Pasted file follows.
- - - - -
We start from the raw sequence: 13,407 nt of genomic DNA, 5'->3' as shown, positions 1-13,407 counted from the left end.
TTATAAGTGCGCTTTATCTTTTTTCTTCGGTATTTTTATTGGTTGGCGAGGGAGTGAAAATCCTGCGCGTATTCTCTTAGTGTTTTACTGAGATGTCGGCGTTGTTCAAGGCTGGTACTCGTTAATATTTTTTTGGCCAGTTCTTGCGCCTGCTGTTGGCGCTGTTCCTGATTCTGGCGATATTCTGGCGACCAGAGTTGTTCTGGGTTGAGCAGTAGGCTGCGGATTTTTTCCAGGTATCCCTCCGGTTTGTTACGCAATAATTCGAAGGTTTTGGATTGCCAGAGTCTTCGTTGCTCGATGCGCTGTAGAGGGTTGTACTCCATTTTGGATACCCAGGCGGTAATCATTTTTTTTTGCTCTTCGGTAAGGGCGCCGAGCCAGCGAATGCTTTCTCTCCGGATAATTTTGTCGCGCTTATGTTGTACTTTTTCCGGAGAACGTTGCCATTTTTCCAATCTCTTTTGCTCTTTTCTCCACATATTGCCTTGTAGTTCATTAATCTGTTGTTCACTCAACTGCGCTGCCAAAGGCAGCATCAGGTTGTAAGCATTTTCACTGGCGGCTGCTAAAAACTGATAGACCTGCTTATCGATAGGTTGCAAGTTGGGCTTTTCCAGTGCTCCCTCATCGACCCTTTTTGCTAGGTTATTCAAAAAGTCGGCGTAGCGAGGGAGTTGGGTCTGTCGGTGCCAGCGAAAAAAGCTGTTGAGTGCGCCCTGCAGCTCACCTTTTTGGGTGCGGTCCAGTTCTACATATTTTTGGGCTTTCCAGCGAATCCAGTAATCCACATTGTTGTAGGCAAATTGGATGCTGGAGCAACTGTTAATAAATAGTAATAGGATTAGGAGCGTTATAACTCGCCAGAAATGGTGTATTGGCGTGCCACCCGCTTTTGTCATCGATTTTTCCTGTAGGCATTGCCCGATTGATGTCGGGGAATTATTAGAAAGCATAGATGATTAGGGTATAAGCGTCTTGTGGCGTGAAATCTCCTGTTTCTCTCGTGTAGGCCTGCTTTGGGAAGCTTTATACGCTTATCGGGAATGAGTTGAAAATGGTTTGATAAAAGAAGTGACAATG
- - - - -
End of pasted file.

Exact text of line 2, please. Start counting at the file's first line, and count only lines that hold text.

TTATAAGTGCGCTTTATCTTTTTTCTTCGGTATTTTTATTGGTTGGCGAGGGAGTGAAAATCCTGCGCGTATTCTCTTAGTGTTTTACTGAGATGTCGGCGTTGTTCAAGGCTGGTACTCGTTAATATTTTTTTGGCCAGTTCTTGCGCCTGCTGTTGGCGCTGTTCCTGATTCTGGCGATATTCTGGCGACCAGAGTTGTTCTGGGTTGAGCAGTAGGCTGCGGATTTTTTCCAGGTATCCCTCCGGTTTGTTACGCAATAATTCGAAGGTTTTGGATTGCCAGAGTCTTCGTTGCTCGATGCGCTGTAGAGGGTTGTACTCCATTTTGGATACCCAGGCGGTAATCATTTTTTTTTGCTCTTCGGTAAGGGCGCCGAGCCAGCGAATGCTTTCTCTCCGGATAATTTTGTCGCGCTTATGTTGTACTTTTTCCGGAGAACGTTGCCATTTTTCCAATCTCTTTTGCTCTTTTCTCCACATATTGCCTTGTAGTTCATTAATCTGTTGTTCACTCAACTGCGCTGCCAAAGGCAGCATCAGGTTGTAAGCATTTTCACTGGCGGCTGCTAAAAACTGATAGACCTGCTTATCGATAGGTTGCAAGTTGGGCTTTTCCAGTGCTCCCTCATCGACCCTTTTTGCTAGGTTATTCAAAAAGTCGGCGTAGCGAGGGAGTTGGGTCTGTCGGTGCCAGCGAAAAAAGCTGTTGAGTGCGCCCTGCAGCTCACCTTTTTGGGTGCGGTCCAGTTCTACATATTTTTGGGCTTTCCAGCGAATCCAGTAATCCACATTGTTGTAGGCAAATTGGATGCTGGAGCAACTGTTAATAAATAGTAATAGGATTAGGAGCGTTATAACTCGCCAGAAATGGTGTATTGGCGTGCCACCCGCTTTTGTCATCGATTTTTCCTGTAGGCATTGCCCGATTGATGTCGGGGAATTATTAGAAAGCATAGATGATTAGGGTATAAGCGTCTTGTGGCGTGAAATCTCCTGTTTCTCTCGTGTAGGCCTGCTTTGGGAAGCTTTATACGCTTATCGGGAATGAGTTGAAAATGGTTTGATAAAAGAAGTGACAATG